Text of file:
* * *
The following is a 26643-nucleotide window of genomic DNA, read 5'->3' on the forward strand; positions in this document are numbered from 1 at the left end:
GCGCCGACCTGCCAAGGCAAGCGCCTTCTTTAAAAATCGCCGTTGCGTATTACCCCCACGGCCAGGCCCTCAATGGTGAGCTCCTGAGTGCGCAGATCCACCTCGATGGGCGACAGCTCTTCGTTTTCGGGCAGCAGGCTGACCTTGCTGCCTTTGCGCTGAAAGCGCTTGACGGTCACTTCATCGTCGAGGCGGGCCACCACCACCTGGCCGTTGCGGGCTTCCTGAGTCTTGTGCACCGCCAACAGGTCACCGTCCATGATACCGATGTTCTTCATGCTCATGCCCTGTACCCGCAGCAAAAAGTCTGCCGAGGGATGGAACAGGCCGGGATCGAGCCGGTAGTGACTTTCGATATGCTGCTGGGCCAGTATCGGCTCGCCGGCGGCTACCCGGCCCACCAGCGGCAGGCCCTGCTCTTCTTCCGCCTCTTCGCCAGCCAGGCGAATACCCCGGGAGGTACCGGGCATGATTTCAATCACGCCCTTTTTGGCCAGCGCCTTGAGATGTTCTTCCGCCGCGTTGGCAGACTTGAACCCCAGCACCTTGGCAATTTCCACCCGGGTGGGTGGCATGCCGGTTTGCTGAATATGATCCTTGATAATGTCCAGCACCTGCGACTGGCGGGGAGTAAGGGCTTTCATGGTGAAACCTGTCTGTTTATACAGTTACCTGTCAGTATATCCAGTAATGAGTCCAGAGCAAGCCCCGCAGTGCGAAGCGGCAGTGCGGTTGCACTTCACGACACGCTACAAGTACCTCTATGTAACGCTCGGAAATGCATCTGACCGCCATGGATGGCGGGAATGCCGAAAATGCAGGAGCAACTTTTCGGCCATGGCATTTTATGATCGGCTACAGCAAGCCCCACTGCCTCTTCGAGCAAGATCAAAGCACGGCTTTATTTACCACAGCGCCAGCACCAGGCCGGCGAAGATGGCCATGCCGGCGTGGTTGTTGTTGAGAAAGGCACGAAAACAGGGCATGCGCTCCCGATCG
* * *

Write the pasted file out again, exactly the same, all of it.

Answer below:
The following is a 26643-nucleotide window of genomic DNA, read 5'->3' on the forward strand; positions in this document are numbered from 1 at the left end:
GCGCCGACCTGCCAAGGCAAGCGCCTTCTTTAAAAATCGCCGTTGCGTATTACCCCCACGGCCAGGCCCTCAATGGTGAGCTCCTGAGTGCGCAGATCCACCTCGATGGGCGACAGCTCTTCGTTTTCGGGCAGCAGGCTGACCTTGCTGCCTTTGCGCTGAAAGCGCTTGACGGTCACTTCATCGTCGAGGCGGGCCACCACCACCTGGCCGTTGCGGGCTTCCTGAGTCTTGTGCACCGCCAACAGGTCACCGTCCATGATACCGATGTTCTTCATGCTCATGCCCTGTACCCGCAGCAAAAAGTCTGCCGAGGGATGGAACAGGCCGGGATCGAGCCGGTAGTGACTTTCGATATGCTGCTGGGCCAGTATCGGCTCGCCGGCGGCTACCCGGCCCACCAGCGGCAGGCCCTGCTCTTCTTCCGCCTCTTCGCCAGCCAGGCGAATACCCCGGGAGGTACCGGGCATGATTTCAATCACGCCCTTTTTGGCCAGCGCCTTGAGATGTTCTTCCGCCGCGTTGGCAGACTTGAACCCCAGCACCTTGGCAATTTCCACCCGGGTGGGTGGCATGCCGGTTTGCTGAATATGATCCTTGATAATGTCCAGCACCTGCGACTGGCGGGGAGTAAGGGCTTTCATGGTGAAACCTGTCTGTTTATACAGTTACCTGTCAGTATATCCAGTAATGAGTCCAGAGCAAGCCCCGCAGTGCGAAGCGGCAGTGCGGTTGCACTTCACGACACGCTACAAGTACCTCTATGTAACGCTCGGAAATGCATCTGACCGCCATGGATGGCGGGAATGCCGAAAATGCAGGAGCAACTTTTCGGCCATGGCATTTTATGATCGGCTACAGCAAGCCCCACTGCCTCTTCGAGCAAGATCAAAGCACGGCTTTATTTACCACAGCGCCAGCACCAGGCCGGCGAAGATGGCCATGCCGGCGTGGTTGTTGTTGAGAAAGGCACGAAAACAGGGCATGCGCTCCCGATCG